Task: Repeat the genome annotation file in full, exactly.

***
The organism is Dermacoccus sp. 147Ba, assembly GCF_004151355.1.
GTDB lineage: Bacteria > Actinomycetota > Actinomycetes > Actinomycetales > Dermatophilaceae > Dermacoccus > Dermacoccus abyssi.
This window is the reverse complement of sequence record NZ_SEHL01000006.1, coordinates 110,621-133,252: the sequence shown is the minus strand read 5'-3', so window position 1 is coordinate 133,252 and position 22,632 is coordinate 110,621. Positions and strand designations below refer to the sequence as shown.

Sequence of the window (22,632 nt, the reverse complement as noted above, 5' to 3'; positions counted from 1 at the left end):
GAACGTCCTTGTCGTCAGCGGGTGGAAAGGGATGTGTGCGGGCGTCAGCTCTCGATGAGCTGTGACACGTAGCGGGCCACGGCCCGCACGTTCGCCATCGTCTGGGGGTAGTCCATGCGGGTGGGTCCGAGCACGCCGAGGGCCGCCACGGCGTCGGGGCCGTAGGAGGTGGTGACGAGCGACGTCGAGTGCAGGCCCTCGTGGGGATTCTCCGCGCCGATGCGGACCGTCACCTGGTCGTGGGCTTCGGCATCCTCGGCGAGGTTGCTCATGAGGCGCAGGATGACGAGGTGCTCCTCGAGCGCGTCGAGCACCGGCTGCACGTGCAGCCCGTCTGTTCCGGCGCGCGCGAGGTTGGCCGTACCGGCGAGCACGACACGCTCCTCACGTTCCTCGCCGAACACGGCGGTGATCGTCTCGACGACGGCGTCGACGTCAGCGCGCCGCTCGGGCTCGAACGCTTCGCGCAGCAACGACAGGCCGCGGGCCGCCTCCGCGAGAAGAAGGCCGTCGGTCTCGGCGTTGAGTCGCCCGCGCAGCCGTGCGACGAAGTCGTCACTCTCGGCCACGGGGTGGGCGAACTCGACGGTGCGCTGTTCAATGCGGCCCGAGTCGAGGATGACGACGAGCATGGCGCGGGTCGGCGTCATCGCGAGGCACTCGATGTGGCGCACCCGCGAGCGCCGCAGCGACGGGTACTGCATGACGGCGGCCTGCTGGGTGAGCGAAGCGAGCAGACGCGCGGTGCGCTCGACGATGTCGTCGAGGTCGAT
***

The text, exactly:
The organism is Dermacoccus sp. 147Ba, assembly GCF_004151355.1.
GTDB lineage: Bacteria > Actinomycetota > Actinomycetes > Actinomycetales > Dermatophilaceae > Dermacoccus > Dermacoccus abyssi.
This window is the reverse complement of sequence record NZ_SEHL01000006.1, coordinates 110,621-133,252: the sequence shown is the minus strand read 5'-3', so window position 1 is coordinate 133,252 and position 22,632 is coordinate 110,621. Positions and strand designations below refer to the sequence as shown.

Sequence of the window (22,632 nt, the reverse complement as noted above, 5' to 3'; positions counted from 1 at the left end):
GAACGTCCTTGTCGTCAGCGGGTGGAAAGGGATGTGTGCGGGCGTCAGCTCTCGATGAGCTGTGACACGTAGCGGGCCACGGCCCGCACGTTCGCCATCGTCTGGGGGTAGTCCATGCGGGTGGGTCCGAGCACGCCGAGGGCCGCCACGGCGTCGGGGCCGTAGGAGGTGGTGACGAGCGACGTCGAGTGCAGGCCCTCGTGGGGATTCTCCGCGCCGATGCGGACCGTCACCTGGTCGTGGGCTTCGGCATCCTCGGCGAGGTTGCTCATGAGGCGCAGGATGACGAGGTGCTCCTCGAGCGCGTCGAGCACCGGCTGCACGTGCAGCCCGTCTGTTCCGGCGCGCGCGAGGTTGGCCGTACCGGCGAGCACGACACGCTCCTCACGTTCCTCGCCGAACACGGCGGTGATCGTCTCGACGACGGCGTCGACGTCAGCGCGCCGCTCGGGCTCGAACGCTTCGCGCAGCAACGACAGGCCGCGGGCCGCCTCCGCGAGAAGAAGGCCGTCGGTCTCGGCGTTGAGTCGCCCGCGCAGCCGTGCGACGAAGTCGTCACTCTCGGCCACGGGGTGGGCGAACTCGACGGTGCGCTGTTCAATGCGGCCCGAGTCGAGGATGACGACGAGCATGGCGCGGGTCGGCGTCATCGCGAGGCACTCGATGTGGCGCACCCGCGAGCGCCGCAGCGACGGGTACTGCATGACGGCGGCCTGCTGGGTGAGCGAAGCGAGCAGACGCGCGGTGCGCTCGACGATGTCGTCGAGGTCGAT